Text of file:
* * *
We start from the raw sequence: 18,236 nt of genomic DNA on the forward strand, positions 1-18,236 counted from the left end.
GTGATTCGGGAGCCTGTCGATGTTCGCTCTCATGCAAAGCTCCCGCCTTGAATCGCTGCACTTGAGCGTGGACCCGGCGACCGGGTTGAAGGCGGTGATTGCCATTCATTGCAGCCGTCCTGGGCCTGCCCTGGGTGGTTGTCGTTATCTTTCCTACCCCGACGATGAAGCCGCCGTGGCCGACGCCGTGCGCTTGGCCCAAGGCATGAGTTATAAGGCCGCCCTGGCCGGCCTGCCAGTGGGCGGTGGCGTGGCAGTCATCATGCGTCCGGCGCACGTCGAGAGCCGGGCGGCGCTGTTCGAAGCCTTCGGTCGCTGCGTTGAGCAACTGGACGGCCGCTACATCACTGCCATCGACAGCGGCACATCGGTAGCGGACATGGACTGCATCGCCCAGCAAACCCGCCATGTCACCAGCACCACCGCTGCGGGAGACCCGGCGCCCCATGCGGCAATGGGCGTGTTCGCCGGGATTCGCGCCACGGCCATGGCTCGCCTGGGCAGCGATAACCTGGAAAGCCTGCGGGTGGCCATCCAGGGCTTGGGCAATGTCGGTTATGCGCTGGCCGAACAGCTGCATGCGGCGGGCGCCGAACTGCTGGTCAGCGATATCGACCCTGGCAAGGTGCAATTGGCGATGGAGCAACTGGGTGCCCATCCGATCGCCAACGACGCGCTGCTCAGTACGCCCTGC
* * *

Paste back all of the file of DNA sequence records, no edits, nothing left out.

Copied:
We start from the raw sequence: 18,236 nt of genomic DNA on the forward strand, positions 1-18,236 counted from the left end.
GTGATTCGGGAGCCTGTCGATGTTCGCTCTCATGCAAAGCTCCCGCCTTGAATCGCTGCACTTGAGCGTGGACCCGGCGACCGGGTTGAAGGCGGTGATTGCCATTCATTGCAGCCGTCCTGGGCCTGCCCTGGGTGGTTGTCGTTATCTTTCCTACCCCGACGATGAAGCCGCCGTGGCCGACGCCGTGCGCTTGGCCCAAGGCATGAGTTATAAGGCCGCCCTGGCCGGCCTGCCAGTGGGCGGTGGCGTGGCAGTCATCATGCGTCCGGCGCACGTCGAGAGCCGGGCGGCGCTGTTCGAAGCCTTCGGTCGCTGCGTTGAGCAACTGGACGGCCGCTACATCACTGCCATCGACAGCGGCACATCGGTAGCGGACATGGACTGCATCGCCCAGCAAACCCGCCATGTCACCAGCACCACCGCTGCGGGAGACCCGGCGCCCCATGCGGCAATGGGCGTGTTCGCCGGGATTCGCGCCACGGCCATGGCTCGCCTGGGCAGCGATAACCTGGAAAGCCTGCGGGTGGCCATCCAGGGCTTGGGCAATGTCGGTTATGCGCTGGCCGAACAGCTGCATGCGGCGGGCGCCGAACTGCTGGTCAGCGATATCGACCCTGGCAAGGTGCAATTGGCGATGGAGCAACTGGGTGCCCATCCGATCGCCAACGACGCGCTGCTCAGTACGCCCTGC